I find myself quoting this saying often because it is usually true. Being in the blogging world for instance, you can’t help but find extremely successful bloggers. People who are considered the superstars. Bloggers living like rock stars and making serious bank. There are fashion bloggers who are making a killing on Instagram for instance. These superstar influencers are flown all over the world for campaigns amounting to nothing more than taking a few pictures, posting it on their feed in the hopes of reaching their huge audience. I suspect that the companies just assume that reaching said audience automatically translates to them actually purchasing the product, which is often untrue. Comparing yourself to these bloggers can make you unhappy, depressed, make you feel like a failure to the point of giving up. In this case, comparison is the thief of joy. You don’t know the back story of these bloggers and therefore should not compare yourself to them. For instance, they might have been blogging for eons of years, way before blogging became popular, have paid their dues and paved the way for newer bloggers like you to become more accepted. You can’t expect to waltz in and be on the same level. Use them for inspiration instead. Aspire to reach their levels and stop hating.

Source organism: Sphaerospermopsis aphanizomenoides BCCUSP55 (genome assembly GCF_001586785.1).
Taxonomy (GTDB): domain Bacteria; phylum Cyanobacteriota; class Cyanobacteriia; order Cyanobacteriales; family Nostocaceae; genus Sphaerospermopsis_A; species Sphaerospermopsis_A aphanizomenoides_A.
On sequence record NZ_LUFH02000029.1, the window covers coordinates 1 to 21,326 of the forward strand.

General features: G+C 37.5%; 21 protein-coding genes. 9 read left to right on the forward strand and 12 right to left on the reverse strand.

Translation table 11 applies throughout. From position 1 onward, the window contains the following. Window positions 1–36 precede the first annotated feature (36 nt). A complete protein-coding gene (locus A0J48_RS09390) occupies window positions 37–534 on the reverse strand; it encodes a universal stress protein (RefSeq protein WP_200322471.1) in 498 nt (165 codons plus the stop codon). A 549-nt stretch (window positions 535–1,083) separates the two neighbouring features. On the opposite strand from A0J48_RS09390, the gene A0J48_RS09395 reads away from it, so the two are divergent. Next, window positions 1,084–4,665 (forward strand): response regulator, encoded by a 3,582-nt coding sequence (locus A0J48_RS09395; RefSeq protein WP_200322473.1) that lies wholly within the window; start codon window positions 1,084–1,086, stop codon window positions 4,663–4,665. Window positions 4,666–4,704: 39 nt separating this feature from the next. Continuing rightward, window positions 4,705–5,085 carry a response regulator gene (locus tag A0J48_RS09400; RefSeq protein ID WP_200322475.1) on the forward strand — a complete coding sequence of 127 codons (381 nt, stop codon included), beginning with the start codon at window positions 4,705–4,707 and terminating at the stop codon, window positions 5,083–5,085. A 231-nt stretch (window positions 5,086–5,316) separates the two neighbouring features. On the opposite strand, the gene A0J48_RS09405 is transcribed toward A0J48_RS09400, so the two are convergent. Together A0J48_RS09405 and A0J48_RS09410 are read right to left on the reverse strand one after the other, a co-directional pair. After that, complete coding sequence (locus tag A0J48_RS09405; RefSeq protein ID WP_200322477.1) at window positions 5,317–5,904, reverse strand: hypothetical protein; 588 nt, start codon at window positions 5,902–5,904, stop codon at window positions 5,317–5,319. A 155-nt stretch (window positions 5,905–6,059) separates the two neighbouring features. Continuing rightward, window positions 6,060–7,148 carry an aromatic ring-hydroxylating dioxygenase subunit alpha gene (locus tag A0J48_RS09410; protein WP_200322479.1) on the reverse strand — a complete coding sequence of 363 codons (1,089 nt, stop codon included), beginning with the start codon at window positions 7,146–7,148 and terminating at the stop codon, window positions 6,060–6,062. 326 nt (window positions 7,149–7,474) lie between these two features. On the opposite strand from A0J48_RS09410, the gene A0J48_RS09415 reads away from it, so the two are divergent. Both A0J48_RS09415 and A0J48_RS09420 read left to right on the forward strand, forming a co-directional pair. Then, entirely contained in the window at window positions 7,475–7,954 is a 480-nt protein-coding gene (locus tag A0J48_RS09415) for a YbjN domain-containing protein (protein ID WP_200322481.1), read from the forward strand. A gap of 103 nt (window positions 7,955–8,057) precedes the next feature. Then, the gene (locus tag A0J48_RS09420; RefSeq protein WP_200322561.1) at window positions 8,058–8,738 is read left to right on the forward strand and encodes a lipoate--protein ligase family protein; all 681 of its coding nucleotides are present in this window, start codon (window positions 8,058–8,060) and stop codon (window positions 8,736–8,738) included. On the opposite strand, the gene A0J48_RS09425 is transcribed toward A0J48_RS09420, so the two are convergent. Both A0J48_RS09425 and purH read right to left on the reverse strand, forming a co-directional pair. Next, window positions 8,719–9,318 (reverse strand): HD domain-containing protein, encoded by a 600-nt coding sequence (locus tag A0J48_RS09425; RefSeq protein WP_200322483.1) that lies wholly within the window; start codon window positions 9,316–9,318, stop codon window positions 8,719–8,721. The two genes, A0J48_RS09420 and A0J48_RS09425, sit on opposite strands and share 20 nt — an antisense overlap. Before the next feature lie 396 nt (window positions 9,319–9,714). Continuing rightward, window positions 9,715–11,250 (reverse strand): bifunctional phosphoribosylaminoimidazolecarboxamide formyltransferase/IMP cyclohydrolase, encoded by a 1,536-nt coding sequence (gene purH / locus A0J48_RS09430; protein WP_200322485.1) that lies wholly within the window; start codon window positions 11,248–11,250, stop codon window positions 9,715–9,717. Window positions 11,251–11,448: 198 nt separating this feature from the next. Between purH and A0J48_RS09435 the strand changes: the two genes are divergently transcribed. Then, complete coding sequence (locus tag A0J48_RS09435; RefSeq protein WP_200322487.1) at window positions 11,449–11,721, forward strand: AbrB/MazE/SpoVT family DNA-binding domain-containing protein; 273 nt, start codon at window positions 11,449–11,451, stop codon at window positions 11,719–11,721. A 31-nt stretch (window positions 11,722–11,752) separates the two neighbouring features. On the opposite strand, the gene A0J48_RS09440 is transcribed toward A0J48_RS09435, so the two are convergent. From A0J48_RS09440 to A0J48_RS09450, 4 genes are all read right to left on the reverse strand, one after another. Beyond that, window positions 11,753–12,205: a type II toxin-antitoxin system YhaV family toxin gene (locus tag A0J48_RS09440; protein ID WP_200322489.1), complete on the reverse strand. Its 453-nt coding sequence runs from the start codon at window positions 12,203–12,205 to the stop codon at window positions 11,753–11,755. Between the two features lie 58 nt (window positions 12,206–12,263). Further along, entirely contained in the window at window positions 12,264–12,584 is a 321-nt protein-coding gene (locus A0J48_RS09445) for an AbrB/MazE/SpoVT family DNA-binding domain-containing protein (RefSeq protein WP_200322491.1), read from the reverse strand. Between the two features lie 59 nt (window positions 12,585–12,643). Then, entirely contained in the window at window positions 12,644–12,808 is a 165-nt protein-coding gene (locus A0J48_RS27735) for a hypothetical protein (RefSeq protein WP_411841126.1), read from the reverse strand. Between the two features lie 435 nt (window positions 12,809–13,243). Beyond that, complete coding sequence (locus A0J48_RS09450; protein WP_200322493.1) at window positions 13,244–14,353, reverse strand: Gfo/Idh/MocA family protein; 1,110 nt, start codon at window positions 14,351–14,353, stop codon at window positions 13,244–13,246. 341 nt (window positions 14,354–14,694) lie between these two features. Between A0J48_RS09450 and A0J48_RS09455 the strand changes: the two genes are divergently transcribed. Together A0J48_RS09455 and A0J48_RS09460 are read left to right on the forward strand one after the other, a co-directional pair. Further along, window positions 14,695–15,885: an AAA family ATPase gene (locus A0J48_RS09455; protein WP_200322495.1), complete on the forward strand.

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On the other hand, I have found comparison to lead to a feeling of gratefulness which in turn makes you happy and satisfied with your life. If you compare your life for instance with a kid born into poverty in a third world country, who lacks basic things like a roof over their head, running water, even shoes. Things that you take for granted without skipping a beat and even complain about (holy hell if the elevator in your building breaks down and you have to climb 3 flights of stairs, throwing away the food because Lord forbid, they put mustard when you specifically said none etc..etc.). Comparing yourself in this case makes you realize just how fortunate you are to have been born into such a good life, challenges yeah..but a good life just the same. Hopefully, this in turn snaps you out of your self-pity and might even make you take action. Perhaps it might inspire you to help the homeless, or give to charity, bringing you even more peace and sense of purpose. In this case, comparison is not the thief of joy. It is the bringer of happiness and gratefulness.
Do you agree that comparison is the thief of joy all the time?